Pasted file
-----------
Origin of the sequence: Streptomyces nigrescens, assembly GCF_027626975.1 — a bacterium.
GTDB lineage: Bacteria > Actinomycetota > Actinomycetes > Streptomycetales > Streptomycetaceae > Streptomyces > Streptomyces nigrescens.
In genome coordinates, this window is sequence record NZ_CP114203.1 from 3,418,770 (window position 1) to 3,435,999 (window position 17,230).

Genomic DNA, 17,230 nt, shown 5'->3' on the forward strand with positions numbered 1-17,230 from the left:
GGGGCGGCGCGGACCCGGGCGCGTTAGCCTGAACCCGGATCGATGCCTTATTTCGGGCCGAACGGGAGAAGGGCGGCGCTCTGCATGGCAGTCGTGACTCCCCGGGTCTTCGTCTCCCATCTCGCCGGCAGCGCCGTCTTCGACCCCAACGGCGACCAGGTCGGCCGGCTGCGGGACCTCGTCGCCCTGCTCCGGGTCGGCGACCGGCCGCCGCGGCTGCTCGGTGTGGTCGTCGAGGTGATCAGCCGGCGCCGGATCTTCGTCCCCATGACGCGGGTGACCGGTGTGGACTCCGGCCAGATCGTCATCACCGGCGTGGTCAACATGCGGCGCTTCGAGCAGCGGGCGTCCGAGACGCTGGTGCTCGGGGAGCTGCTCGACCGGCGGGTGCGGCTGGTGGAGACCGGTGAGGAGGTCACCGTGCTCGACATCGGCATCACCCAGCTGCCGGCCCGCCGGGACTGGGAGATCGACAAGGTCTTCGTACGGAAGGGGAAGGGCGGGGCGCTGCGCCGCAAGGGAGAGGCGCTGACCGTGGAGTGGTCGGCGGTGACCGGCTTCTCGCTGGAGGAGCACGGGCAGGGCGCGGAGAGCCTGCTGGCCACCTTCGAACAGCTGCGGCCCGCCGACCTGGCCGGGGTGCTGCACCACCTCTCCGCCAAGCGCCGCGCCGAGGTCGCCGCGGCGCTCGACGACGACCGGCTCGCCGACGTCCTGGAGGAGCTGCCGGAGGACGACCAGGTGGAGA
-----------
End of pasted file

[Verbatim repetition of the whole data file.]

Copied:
Origin of the sequence: Streptomyces nigrescens, assembly GCF_027626975.1 — a bacterium.
GTDB lineage: Bacteria > Actinomycetota > Actinomycetes > Streptomycetales > Streptomycetaceae > Streptomyces > Streptomyces nigrescens.
In genome coordinates, this window is sequence record NZ_CP114203.1 from 3,418,770 (window position 1) to 3,435,999 (window position 17,230).

Genomic DNA, 17,230 nt, shown 5'->3' on the forward strand with positions numbered 1-17,230 from the left:
GGGGCGGCGCGGACCCGGGCGCGTTAGCCTGAACCCGGATCGATGCCTTATTTCGGGCCGAACGGGAGAAGGGCGGCGCTCTGCATGGCAGTCGTGACTCCCCGGGTCTTCGTCTCCCATCTCGCCGGCAGCGCCGTCTTCGACCCCAACGGCGACCAGGTCGGCCGGCTGCGGGACCTCGTCGCCCTGCTCCGGGTCGGCGACCGGCCGCCGCGGCTGCTCGGTGTGGTCGTCGAGGTGATCAGCCGGCGCCGGATCTTCGTCCCCATGACGCGGGTGACCGGTGTGGACTCCGGCCAGATCGTCATCACCGGCGTGGTCAACATGCGGCGCTTCGAGCAGCGGGCGTCCGAGACGCTGGTGCTCGGGGAGCTGCTCGACCGGCGGGTGCGGCTGGTGGAGACCGGTGAGGAGGTCACCGTGCTCGACATCGGCATCACCCAGCTGCCGGCCCGCCGGGACTGGGAGATCGACAAGGTCTTCGTACGGAAGGGGAAGGGCGGGGCGCTGCGCCGCAAGGGAGAGGCGCTGACCGTGGAGTGGTCGGCGGTGACCGGCTTCTCGCTGGAGGAGCACGGGCAGGGCGCGGAGAGCCTGCTGGCCACCTTCGAACAGCTGCGGCCCGCCGACCTGGCCGGGGTGCTGCACCACCTCTCCGCCAAGCGCCGCGCCGAGGTCGCCGCGGCGCTCGACGACGACCGGCTCGCCGACGTCCTGGAGGAGCTGCCGGAGGACGACCAGGTGGAGA